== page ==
Barfi, or burfi, is a sweet made with condensed milk from India, like all Indian sweets they are tooth achingly sugary. They are also very delicious, but even I can only eat one or two. I have been meaning to try making all the different Indian sweets that I love so much for a while now, and Barfi seemed like a good starting point as it is a fairly straightforward recipe. My favourite sweet is the gulab jamun, a deep fried ball of milk powder saturated in a rose flavoured syrup, which I will make, once I feel confident with enough other recipes.
I love the taste of almonds with orange blossom water, which is more of a Middle Eastern combination than an Indian one. I added a few drops to the barfi mix after cooking it, but if you want to keep it traditional, just leave it out. The recipe I used came from Mamta's Kitchen, a website with a huge collection of recipes, everything I've cooked from there has been fantastic. If you like or want to learn about cooking authentic Indian food it's a real find.
400g condensed milk
200g ground almonds
20 blanched almonds, roughly chopped
few drops almond essence
1 tsp orange blossom water
Extra blanched almonds, to decorate.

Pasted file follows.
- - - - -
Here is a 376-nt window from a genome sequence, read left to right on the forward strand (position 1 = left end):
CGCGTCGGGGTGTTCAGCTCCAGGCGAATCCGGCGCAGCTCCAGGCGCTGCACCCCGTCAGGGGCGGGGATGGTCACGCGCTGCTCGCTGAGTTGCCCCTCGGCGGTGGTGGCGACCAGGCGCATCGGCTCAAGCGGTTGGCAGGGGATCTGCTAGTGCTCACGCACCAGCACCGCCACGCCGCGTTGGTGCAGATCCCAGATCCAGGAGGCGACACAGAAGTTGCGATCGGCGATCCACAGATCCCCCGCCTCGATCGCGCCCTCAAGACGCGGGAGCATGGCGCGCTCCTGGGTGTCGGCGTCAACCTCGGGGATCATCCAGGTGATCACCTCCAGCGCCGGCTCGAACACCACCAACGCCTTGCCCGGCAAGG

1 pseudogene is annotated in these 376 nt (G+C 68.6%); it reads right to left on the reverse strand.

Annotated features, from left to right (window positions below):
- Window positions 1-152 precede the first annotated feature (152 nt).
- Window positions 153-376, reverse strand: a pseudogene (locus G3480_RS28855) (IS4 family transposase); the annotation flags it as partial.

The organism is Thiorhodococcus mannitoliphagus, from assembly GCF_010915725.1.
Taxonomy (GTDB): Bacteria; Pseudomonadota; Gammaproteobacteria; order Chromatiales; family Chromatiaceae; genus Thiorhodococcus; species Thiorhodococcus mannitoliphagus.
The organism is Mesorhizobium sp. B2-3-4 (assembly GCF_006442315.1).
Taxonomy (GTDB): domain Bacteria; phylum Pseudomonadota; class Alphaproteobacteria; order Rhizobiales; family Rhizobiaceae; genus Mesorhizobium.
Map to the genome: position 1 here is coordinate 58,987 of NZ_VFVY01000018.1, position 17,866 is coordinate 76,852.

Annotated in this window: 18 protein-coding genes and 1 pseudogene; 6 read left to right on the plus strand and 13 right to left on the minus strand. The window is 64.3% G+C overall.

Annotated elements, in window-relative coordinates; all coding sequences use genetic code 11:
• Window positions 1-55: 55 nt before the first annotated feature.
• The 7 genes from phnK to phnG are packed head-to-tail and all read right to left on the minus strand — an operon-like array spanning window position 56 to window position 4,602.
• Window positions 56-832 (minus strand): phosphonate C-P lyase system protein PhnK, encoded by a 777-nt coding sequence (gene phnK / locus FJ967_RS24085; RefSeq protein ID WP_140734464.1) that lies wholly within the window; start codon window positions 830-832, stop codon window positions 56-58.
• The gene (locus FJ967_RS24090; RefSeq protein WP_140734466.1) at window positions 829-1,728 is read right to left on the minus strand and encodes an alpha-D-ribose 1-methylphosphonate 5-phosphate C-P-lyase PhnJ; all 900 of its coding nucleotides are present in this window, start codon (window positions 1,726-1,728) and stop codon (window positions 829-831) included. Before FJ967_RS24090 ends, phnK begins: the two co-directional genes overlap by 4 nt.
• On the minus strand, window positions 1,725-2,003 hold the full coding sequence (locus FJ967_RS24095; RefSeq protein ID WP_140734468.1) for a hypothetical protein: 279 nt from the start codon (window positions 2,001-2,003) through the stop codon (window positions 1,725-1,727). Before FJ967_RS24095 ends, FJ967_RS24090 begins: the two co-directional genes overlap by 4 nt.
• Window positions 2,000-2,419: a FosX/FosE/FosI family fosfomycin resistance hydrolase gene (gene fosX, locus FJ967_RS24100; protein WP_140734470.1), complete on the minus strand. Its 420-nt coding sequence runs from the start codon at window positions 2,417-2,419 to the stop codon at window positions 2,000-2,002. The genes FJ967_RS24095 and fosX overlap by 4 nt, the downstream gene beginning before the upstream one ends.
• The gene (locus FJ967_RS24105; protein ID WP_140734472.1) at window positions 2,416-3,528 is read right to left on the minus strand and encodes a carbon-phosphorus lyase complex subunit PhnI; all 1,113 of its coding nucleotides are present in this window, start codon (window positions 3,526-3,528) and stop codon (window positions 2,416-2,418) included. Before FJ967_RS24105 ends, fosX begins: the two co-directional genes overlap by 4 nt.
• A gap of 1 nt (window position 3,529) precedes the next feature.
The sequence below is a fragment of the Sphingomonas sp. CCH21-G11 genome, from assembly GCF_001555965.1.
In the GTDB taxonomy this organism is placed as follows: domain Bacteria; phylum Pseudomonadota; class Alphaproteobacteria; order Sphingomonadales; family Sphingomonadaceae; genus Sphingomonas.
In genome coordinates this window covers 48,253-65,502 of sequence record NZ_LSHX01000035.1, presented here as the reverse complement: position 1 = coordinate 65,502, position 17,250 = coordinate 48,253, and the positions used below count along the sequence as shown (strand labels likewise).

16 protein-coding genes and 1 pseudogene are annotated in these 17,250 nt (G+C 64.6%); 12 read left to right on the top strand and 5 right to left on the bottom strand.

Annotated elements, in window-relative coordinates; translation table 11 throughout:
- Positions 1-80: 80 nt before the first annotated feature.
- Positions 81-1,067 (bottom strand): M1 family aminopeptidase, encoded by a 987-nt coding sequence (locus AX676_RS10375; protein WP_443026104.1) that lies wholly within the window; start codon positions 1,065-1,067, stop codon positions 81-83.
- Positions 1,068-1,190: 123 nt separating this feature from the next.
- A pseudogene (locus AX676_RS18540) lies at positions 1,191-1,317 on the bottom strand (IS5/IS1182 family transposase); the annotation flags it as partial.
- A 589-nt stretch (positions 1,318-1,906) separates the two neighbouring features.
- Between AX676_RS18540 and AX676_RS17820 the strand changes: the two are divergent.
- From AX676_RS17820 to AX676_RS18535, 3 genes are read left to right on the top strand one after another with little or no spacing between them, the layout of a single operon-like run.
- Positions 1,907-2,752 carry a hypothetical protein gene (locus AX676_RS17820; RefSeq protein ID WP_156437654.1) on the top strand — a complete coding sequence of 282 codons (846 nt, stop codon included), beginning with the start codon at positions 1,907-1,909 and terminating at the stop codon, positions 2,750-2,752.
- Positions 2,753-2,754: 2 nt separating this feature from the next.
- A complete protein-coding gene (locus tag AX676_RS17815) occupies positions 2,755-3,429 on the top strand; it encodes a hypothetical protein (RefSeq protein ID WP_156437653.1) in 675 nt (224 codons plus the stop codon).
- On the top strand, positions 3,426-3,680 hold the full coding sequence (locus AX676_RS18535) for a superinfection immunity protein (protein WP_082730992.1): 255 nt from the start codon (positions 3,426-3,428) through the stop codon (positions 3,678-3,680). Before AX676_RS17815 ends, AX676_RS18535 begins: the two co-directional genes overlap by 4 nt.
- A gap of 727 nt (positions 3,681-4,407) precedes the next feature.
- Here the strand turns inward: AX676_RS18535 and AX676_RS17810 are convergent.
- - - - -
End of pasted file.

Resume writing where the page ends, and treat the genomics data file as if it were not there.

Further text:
Grease a swiss roll tin. Put the condensed milk, ground almonds, chopped almonds and almond essence in a saucepan. Cook over a medium heat, stirring all the time with a wooden spoon. The mixture is quite stiff, but persevere. When the mix starts pulling away from the sides in one mass as you stir it, it is ready. Off the heat, beat in the orange blossom water. Transfer the barfi mix to the greased tin. I found this easiest by spooning it in, and then smoothing it all down with a knife. I also only used about half the length of the swiss roll tin, making the sweets about 1cm thick. At this point I pressed in some more blanched almonds to decorate. Leave the barfi to cool. When the mixture has set, cut it into squares or diamonds. Lift out of the tin carefully to store.